So, I linked the term neo-colonialism above if you’re curious to find out more about it, but to sum it up briefly, it’s basically old school colonialism’s offspring. All those countries thrown into debt due to being left to their own demise as their colonial rulers reluctantly were letting go, were very often posed with an offer. Something like a – You’ll be independent but remain a commonwealth (wack, diminishing, acknowledging the monarch of your previous colonial ruler), or you’ll be independent but indebted to me because you need me to capitalize off of your main export, or here’s a gigantic loan to cover your massive expenses and potholes since we just threw you out the nest into the vampire that is the western economy.

The South African Cullinan Diamond, part of Queen Elizabeth’s crown jewels

Something we seldom talk about though, is how most museums today possess artifacts obtained through now illegal measures. They were excavated/stolen during the golden age of colonialism, and even though most countries officially have been declared free, their stolen artifacts remain in the possession of their previous colonial rulers. Not only are these artifacts valuable and increase the overall wealth of said country, but they also pull tourists which contributes to yearly BNP. Thus these countries continue to make money off of colonialism in this way to this very day.

Politicians know this, world leaders, professors and experts know this. That’s why some of these previous colonies have requested their artifacts be returned. Only to be be met with crickets and no’s.

I read an article just today quoting a sociologist named Tiffany Jenkins, arguing that the artifacts should stay where they are because determining the exact origin of some pieces will be difficult, as well as the inability to return things that were made in kingdoms and empires long since fallen, for example where would an Assyrian pot or a Nubian statue belong, when these places no longer exist? Jenkins also argued that the original purpose and ownership of artifacts are sometimes unknown, and that objects are made everyday only to end up in somebody elses hands. That pot or tablet allows us to learn the history of their maker and people, they don’t need to be returned to their place of origin for them to do so.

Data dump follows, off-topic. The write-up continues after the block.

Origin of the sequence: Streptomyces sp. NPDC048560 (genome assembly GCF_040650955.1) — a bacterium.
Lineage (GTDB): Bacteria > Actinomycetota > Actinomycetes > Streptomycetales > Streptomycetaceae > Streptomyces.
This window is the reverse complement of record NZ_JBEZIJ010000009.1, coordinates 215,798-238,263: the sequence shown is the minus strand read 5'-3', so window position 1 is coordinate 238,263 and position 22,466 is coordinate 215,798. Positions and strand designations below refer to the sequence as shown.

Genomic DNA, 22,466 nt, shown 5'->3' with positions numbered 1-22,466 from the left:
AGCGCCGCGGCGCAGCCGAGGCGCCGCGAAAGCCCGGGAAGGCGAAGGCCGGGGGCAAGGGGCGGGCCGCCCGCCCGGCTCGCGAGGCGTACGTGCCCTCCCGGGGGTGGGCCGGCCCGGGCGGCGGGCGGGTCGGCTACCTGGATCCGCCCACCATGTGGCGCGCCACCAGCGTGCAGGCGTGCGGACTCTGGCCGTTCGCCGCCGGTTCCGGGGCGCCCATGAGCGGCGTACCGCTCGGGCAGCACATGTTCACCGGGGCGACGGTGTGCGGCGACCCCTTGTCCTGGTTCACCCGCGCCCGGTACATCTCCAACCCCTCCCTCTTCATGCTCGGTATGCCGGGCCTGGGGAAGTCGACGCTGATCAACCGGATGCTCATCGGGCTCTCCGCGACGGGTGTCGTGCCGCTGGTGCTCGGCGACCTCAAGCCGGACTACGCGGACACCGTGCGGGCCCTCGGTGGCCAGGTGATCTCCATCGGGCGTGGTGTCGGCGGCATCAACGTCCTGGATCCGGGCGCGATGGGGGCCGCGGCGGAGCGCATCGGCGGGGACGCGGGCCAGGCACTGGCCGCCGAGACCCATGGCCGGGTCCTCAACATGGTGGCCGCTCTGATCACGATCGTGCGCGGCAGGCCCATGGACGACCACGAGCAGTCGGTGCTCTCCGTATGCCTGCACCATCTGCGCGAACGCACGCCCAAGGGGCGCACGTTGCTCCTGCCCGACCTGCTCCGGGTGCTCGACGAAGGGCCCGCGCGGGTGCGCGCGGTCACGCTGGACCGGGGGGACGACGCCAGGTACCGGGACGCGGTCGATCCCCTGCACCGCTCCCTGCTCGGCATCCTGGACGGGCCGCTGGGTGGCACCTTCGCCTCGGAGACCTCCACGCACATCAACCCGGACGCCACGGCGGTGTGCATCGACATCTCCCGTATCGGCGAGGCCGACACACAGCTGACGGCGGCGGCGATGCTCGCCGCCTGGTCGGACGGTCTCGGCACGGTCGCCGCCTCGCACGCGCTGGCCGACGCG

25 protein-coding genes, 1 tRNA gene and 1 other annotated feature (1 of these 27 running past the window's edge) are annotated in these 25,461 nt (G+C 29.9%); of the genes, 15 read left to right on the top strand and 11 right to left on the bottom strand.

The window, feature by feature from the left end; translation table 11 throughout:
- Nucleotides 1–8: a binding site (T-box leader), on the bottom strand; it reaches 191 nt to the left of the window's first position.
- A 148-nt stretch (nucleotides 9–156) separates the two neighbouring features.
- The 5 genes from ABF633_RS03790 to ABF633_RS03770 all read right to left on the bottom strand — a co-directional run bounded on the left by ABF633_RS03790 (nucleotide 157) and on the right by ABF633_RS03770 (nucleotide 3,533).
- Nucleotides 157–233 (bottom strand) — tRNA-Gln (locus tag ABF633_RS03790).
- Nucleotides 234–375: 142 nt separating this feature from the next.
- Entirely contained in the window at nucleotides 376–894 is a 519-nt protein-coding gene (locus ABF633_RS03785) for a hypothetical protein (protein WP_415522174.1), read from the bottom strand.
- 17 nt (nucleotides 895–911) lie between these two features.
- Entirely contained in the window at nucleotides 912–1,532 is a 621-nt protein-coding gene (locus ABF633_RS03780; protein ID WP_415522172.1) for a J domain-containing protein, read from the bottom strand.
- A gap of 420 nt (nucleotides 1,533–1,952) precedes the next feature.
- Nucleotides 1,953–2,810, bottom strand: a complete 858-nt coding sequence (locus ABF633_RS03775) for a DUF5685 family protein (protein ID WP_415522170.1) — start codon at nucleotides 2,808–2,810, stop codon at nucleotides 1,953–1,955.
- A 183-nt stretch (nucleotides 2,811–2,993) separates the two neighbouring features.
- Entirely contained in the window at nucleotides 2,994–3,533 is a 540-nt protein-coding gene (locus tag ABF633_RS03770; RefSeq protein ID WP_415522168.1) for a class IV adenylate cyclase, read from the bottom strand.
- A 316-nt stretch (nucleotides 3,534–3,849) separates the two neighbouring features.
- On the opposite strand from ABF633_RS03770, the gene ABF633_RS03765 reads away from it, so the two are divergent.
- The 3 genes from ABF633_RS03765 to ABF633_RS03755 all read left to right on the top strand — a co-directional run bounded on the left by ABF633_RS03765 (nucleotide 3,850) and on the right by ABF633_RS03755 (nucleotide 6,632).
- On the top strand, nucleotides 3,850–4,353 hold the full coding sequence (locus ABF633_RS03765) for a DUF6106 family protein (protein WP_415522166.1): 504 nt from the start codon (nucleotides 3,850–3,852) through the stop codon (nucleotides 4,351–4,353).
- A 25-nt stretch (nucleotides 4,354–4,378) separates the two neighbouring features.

The decision about where to place ancient artifacts should not be reduced to chasing impossible historical authenticity, contrition for the past, or ethnicity, but where is best for the object.

Tiffany Jenkins, Sociologist
Head of Amarna (Egypt) Princess, Altes Museum Berlin

Here’s where I’m about to go 180, firstly because that very same argument, to highlight ”it doesn’t need to be returned to it’s place of origin” also means, that you might as well return it, since It’s place of residency doesn’t affect its ability to be gazed upon (aka fulfilling it’s purpose). Secondly, because the value of housing these objects can not be overlooked from an economical standpoint in a capitalist-driven society. If it was only about the experience, museums could make it by with pristine forgeries for people to gaze upon, this would probably be better since it’d mean that more countries could offer the same exhibits, reaching a larger audience of learners. Leaving the original artifact to be stored under ideal circumstances, conserving it for as long as possible.

Sadly it’s not just about the experience, that’s why countries refuse to acknowledge requests of retribution. Because it’s also power and wealth, the cultural value and impact is high. People love to act like we’re past powerplay and that the age of supremacy is behind us, but it isn’t.

The very last claim that Jenkins makes states that we should be considering the best place to keep said object. Some countries would claim that they’re better equipped to house such valuable delicates. I agree. Thus, I suggest we (any and all countries housing colonial loot) collectively fund the establishing of proper protection and maintenance of the object as they’re returned home. One of many long sought after steps towards actual retribution.

Walking into somebody’s home and taking something that belongs to them is stealing, regardless of whether you were invited in or fought your way through. It doesn’t become any more yours simply because time keeps passing. The same way you proudly present your countries riches, stand ready to redeem their mistakes.

This theme will continue in part two where we’ll get further into the powerplay/supremacy/ownership aspect of this issue, ‘til then,

stay hydrated and wash your hands<3






Interesting articles on the subject:

British Museum ”has head in sand” over return of artifacts

European museums may ”loan” stolen artifacts back to countries in Africa

Do historical objects belong in their country of origin?

The battle to get Europe to return thousands of Africa’s stolen artifacts is getting complicated